• 1
    Is most work contracts a Hobson's choice? – Ed Heal Jul 5 '18 at 22:33
  • 1
    EVERYTHING is negotiable in a work contract. Remember, you don't HAVE to work for them. (And they don't have to hire you. This is the very definition of a bilateral negotiating position. They want you to do work for them, you want them to pay you, all that is left is to work out the details.) – John R. Strohm Jul 6 '18 at 2:19
  • Actually you do. Thee are standards and getting away from them requires (a) a position able to negotiate (like a rarer skill) and (b) a power base able to get away with it (i.e. not needing the money). I could negotiate contracts - my default position is that if I do not work I earn nearly as much moeny than if I work so I get my contract or no contract. Most people have a default position of "I need money to pay my rent", so they are in a way worse negotiation position. – TomTom Jul 6 '18 at 3:23
  • I just conveyed I did not find the clause fair in several contracts and they changed it. They know it was abusive or a stretch of normal conditions and they did not want to start on a wrong foot, or not starting at all. In 3 of those settings, I was a resource they were very interested in getting onboard. I know someone that actually strikes down those clauses with a pen, signs and then ask them to give a new version of the contract. The job negotiation only ends when you sign a contract, not before. Anyway, some clauses meant are to be negotiated. – Rui F Ribeiro Jul 6 '18 at 7:15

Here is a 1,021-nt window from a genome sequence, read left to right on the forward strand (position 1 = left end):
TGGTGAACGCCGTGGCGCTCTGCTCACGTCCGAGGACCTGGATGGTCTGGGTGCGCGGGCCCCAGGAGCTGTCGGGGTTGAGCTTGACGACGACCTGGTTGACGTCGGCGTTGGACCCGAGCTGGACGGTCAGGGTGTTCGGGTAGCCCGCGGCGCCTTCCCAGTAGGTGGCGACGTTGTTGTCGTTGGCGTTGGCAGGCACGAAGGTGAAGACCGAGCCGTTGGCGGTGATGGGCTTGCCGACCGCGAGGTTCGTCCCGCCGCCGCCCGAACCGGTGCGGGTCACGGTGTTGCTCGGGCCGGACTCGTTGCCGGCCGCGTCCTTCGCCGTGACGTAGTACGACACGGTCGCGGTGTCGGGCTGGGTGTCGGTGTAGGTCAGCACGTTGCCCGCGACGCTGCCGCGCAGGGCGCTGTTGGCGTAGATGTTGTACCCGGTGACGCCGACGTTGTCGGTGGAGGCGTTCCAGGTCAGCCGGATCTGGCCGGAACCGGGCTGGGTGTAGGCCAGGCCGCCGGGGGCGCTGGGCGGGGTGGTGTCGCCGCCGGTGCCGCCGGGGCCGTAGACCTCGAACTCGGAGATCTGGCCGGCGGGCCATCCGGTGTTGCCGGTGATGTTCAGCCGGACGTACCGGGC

• (cont) ...e.g. your never accepted a time-delayed non-compete agreement like those 6 months without being paid a substancial amount of money. Bottom line, if you are not negotiating the clauses of your contracts, you are doing it wrong. – Rui F Ribeiro Jul 6 '18 at 7:15

Not the answer you're looking for? Browse other questions tagged or ask your own question.